Procedural Discussion Re: Kinnaird Brief

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Trial of Elder John O. Kinnaird

1-25-03, Fourth Day, First Session

Procedural Discussion re: Kinnaird Brief

Bethany Orthodox Presbyterian Church

Oxford, PA


[Start tape one, side 1 - begins in middle of Scripture reading]


Doug Winward, Moderator: .... in whose spirit is no deceit.  When I kept silent, my bones wasted away through my groaning all day long.  For day and night your hand was heavy upon me, my strength was sapped as in the heat of summer.  Then I acknowledged my sin to you.  I did not cover up my iniquity.  I said I will confess my transgressions to the Lord and you forgave the guilt of my sin.  Therefore let everyone who is godly pray to you while you may be found.  Surely when the mighty waters rise they will not reach him.  You are my hiding place, You will protect me from trouble and surround me with songs of deliverance.  I will instruct you and teach you in the way you should go.  I will counsel you and watch over you.  Do not be like the horse or the mule which have no understanding, but must be controlled by a bit and bridle or they will not come to you.  Many are the woes of the wicked, but the Lord’s unfailing love surrounds the man who trusts in him.  Rejoice in the Lord and be glad you righteous.  Sing all you who are upright in heart.   Let us pray.   [Prayer not transcribed.]


It is my responsibility to announce to the judicatory here at the table that:


This body is about to sit in a judicial capacity and I exhort you, the members, to bear in mind your solemn duty faithfully to minister and declare the Word of God, the only infallible rule of faith and practice, and to subordinate all human judgments to that infallible rule.


The judicatory has accepted the suggested procedure regarding a brief that was distributed and just to clarify things and to make sure we understand.  It is our understanding that the brief will be entered into the record, will not be read, and that the procedure involves beginning with Mr. Wilkening cross-examining Mr. Kinnaird.  In which case, your witnesses are dismissed.  There are no further witnesses, according to this procedure. 



[NOTE : This is the text of the cover letter that accompanied the distribution of the brief.  I include it here as a notation so that all can understand the background to the procedure adopted. - AW]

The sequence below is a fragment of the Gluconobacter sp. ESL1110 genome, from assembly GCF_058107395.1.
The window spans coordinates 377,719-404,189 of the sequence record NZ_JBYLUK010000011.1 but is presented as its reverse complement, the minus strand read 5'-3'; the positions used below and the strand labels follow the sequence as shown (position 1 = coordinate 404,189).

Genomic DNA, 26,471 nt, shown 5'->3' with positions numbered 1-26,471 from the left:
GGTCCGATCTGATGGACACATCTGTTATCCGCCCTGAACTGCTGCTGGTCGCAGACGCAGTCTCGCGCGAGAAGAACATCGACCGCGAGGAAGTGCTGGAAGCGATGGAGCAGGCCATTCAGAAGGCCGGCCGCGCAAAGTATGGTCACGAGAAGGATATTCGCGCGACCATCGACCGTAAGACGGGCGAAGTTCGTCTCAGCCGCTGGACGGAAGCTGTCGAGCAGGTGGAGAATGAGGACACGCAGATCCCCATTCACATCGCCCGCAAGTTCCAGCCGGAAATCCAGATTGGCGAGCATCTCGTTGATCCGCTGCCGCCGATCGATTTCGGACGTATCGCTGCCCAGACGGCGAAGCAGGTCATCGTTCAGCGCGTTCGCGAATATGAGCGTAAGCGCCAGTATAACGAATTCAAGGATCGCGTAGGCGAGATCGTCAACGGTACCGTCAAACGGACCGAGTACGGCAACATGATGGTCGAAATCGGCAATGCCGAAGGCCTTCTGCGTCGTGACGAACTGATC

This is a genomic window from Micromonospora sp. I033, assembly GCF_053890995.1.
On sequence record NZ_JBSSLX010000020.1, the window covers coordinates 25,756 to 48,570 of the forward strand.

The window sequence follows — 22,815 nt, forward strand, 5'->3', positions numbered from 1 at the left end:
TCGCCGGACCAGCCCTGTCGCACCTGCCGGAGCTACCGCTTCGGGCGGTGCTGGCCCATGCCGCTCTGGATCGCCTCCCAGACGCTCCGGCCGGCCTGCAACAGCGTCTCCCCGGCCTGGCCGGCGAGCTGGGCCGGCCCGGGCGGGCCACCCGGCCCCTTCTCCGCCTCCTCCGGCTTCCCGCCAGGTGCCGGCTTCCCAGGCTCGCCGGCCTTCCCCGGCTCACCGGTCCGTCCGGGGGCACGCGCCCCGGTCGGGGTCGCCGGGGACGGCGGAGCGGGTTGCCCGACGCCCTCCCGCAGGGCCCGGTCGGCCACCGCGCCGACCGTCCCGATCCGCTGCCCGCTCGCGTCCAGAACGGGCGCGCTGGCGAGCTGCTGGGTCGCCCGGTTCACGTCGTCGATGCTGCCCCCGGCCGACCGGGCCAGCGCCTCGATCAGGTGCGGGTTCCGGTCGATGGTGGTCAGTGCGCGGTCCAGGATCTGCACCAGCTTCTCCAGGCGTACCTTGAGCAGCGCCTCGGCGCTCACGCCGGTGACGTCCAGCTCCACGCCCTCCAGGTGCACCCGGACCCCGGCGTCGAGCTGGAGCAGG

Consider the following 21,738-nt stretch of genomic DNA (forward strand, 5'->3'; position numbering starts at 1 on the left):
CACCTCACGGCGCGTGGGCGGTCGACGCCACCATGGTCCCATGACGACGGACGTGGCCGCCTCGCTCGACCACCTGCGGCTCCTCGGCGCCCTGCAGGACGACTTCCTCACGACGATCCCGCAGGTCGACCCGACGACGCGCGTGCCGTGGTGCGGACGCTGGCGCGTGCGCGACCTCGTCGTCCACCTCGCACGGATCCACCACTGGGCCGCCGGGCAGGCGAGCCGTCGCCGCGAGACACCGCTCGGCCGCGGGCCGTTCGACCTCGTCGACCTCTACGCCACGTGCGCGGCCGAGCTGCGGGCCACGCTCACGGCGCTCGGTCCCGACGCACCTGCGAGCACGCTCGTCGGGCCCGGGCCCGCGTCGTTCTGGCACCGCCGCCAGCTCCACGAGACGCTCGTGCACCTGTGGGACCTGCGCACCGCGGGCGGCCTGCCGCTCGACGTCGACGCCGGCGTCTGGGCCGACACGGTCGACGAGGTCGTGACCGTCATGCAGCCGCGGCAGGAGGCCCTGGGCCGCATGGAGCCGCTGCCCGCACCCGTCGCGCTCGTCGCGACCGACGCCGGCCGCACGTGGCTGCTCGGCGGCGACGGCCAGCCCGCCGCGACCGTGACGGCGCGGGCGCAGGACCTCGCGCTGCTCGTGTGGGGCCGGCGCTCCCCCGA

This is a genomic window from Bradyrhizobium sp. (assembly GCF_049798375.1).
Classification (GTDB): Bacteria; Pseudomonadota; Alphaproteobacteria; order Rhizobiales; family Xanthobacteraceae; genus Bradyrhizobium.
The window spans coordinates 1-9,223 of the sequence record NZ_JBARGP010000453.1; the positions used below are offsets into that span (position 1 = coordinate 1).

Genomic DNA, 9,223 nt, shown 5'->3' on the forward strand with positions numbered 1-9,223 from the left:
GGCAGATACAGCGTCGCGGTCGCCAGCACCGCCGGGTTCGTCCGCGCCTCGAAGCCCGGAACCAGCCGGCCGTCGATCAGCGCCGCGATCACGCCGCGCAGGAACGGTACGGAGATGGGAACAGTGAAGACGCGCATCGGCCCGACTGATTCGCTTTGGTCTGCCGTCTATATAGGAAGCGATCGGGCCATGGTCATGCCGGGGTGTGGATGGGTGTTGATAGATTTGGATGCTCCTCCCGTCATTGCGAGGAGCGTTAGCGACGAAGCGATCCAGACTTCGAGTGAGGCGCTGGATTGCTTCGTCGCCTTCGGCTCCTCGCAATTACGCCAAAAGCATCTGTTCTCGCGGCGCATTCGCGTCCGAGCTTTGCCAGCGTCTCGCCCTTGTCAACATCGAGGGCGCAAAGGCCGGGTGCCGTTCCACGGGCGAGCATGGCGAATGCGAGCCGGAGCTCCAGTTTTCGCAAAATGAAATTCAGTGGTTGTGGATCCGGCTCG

December 31, 2002

908 Fernhill Road  

Glenside, PA 19038

The Trial Judicatory

The Interim Session

Bethany Church

Oxford, PA


Rev. Douglas C. Winward, Moderator

Rev. Douglas A. Watson, Clerk

Rev. Joel C. Kershner

Rev. Michael A. Obel

Mr. Gary Bryant




Herewith we are forwarding to you a brief offered by Elder John O. Kinnaird setting forth his arguments in defense of the six statements quoted in the specifications drawn up by Mr. and  Mrs. Wilkening in support of their charge in the matter now before the court.  As with all briefs, this document sets forth the points of the argument with citations from authorities (Standards and Scripture) in support of the arguments.  Much new material is offered in this brief.  We offer this brief trusting in the ruling by the Moderator, on November 23, 2002, that AThe question is whether or not what he [Mr. Kinnaird] says [in the specifications] is in accord with the Standards of the Church and the Scriptures.  A copy of the brief is also being provided to Mr. and Mrs. Wilkening.


If it please the court, when the trial resumes on January 25, 2003, I will place Mr. Kinnaird on the stand, under oath, and he will present the brief.  If the court permits, I will request, the court and the accusers having had this brief for about three weeks, that the brief be received as evidence presented by the defense, to be entered into the record, without being read aloud.  (We are mailing this brief now, to the members of the court, so that you will have opportunity to read and study it, in depth, prior to the 25th.)  Mr. Kinnaird will then remain on the stand for examination by the court, cross-examination by the prosecution, and , but only if necessary, redirect examination by the defense.


We recognize that a judicatory, in a heresy trial, may never sit behind closed doors.  Hence, if it please the court to proceed as above, we will come to the meeting, on January 25, with 100 copies of this brief for all present as observers or otherwise.  This will provide all observers with full access to all testimony.


It is our desire to draw this trial to a speedy conclusion.  We offer this procedure as a means thereto.  Following Mr. Kinnaird’s testimony, I will offer a brief response to earlier arguments by the prosecution.  I will then, if all goes well, be prepared to rest our case and offer a closing statement.